Major Cockfighting Ring Busted in St. Martin Parish
Deputies with the St. Martin Parish Sheriff's Office busted up a suspected cockfighting operation on Father's Day Weekend, citing 18 people and arresting one of them on a slew of guns and drug charges.
Acting on recent reports of the illegal activity, officers say they noticed suspicious activity happening in the 2300 block of Main Highway in Cecilia. Saturday night around 7 PM, deputies say they found these people conducting cockfights in a wooded area near that section of Main Highway.
The 18 individuals were detained and cited on the following charges:
- 14:102.23 Cockfighting
- 14:102.1 Cruelty to Animals
One of the 18 subjects - 35-year-old William Francis, Jr. of Youngsville - was also arrested on the following additional charges:
- 40:966A1 Possession with Intent to Distribute Schedule 1 (2 counts)
- 40:967A Manufacture; Distribution: Possession with Intent to Distribute Schedule II Narcotics (1 count)
- 14:59E Possession of a Firearm Committing/Attempt Crime (1 count)
- 14:95.1 Possession of a Firearm/Concealed by a Convicted Felon (1 count)
- 40:102C Prohibited Acts-Possession of Drug Paraphernalia (1 count)
Francis was booked into the St. Martin Parish Correctional Center.
The other 17 individuals were released on a citation.
The investigation continues.
Cockfighting is a very profitable yet illegal undertaking. As you can see in the news report below, it's a billion dollar industry in the Phillipines. But, it's a deadly one!
According to Fox8 Live, Louisiana was the last state in the U.S. to ban cockfighting in a bill signed by Governor Kathleen Blanco. But it wasn't until Bobby Jindal came along that lawmakers finally gave anti-cockfighting legislation more teeth in the state in 2014.
According to law.justia.com, individuals caught in the cockfighting industry could face the following punishment:
D.(1) Whoever violates the provisions of this Section, on conviction of a first offense, shall be fined not less than seven hundred fifty dollars, nor more than two thousand dollars, or imprisoned, with or without hard labor, for not less than six months nor more than one year, or both. In addition to any other penalty imposed, on a conviction of a first offense, the offender shall be ordered to perform fifteen eight-hour days of court-approved community service. The community service requirement shall not be suspended.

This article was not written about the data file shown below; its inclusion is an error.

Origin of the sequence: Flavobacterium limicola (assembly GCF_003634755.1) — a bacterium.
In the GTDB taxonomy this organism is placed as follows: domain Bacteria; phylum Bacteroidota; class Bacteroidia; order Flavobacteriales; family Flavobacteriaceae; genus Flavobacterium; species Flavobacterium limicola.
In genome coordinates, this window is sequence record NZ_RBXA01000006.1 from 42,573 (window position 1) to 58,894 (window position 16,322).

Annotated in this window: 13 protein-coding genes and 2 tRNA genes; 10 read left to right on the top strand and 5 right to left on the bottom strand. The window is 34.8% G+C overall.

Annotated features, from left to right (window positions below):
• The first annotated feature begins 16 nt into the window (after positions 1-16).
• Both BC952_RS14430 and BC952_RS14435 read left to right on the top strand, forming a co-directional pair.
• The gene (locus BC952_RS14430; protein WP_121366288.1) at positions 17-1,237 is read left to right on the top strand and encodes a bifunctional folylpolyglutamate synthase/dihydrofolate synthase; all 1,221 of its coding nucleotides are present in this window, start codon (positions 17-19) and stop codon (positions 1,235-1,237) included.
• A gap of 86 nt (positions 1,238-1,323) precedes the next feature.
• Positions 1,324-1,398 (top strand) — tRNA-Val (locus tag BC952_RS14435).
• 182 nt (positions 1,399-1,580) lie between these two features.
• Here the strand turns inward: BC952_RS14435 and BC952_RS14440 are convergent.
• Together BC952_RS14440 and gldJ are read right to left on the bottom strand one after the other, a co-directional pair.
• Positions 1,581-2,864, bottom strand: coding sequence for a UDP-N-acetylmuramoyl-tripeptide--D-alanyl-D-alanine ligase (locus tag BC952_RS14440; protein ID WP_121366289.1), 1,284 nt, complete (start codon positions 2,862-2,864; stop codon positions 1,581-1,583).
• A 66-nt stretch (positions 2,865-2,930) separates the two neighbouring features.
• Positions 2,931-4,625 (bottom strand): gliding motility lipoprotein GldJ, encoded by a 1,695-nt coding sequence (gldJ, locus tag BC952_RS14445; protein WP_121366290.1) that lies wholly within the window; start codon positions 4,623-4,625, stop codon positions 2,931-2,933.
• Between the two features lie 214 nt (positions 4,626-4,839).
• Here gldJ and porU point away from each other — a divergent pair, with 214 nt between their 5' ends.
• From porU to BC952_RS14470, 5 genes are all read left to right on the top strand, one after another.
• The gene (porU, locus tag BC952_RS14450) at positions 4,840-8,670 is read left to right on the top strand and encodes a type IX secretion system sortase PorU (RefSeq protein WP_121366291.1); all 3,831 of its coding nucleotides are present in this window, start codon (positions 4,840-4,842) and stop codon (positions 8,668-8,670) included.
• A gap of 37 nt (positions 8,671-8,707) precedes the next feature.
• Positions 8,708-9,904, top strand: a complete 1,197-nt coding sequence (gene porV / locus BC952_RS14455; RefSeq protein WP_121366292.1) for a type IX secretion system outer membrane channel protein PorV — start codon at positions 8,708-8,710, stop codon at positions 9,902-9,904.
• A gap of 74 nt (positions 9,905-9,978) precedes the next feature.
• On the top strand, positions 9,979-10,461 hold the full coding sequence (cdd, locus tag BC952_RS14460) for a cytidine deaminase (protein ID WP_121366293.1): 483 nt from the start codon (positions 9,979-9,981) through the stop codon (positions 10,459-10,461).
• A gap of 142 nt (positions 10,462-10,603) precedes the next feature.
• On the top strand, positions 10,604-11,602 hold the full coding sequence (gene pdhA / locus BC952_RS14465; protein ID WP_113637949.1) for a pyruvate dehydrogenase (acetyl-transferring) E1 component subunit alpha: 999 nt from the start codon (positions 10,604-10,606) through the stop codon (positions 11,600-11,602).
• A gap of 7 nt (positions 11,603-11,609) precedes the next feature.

(2) On a conviction of a second offense, the offender shall be fined not less than one thousand dollars, nor more than two thousand dollars, and shall be imprisoned, with or without hard labor, for not less than one year nor more than three years. At least six months of the sentence imposed shall be served without benefit of parole, probation, or suspension of sentence.
In Louisiana, a first offense is only considered a misdemeanor, though, according to nola.com. That differs from 33 other states that will charge an individual with a felony on a first offense instead of a second offense like Louisiana. But, the feds involvement in trying to stop cockfighting has sought to make it tougher on violaters.
"There has been a double whammy for cockfighting in Louisiana, " said John Goodwin, manager of animal fighting issues with the Humane Society of the United States, to nola.com. He went on to say "the federal government upped the penalties." Those increased penalties include a maximum of five years and a $250,000 fine for importing or exporting birds, transporting them across state lines or using interstate commerce to sell supplies related to cockfighting, according to nola.com.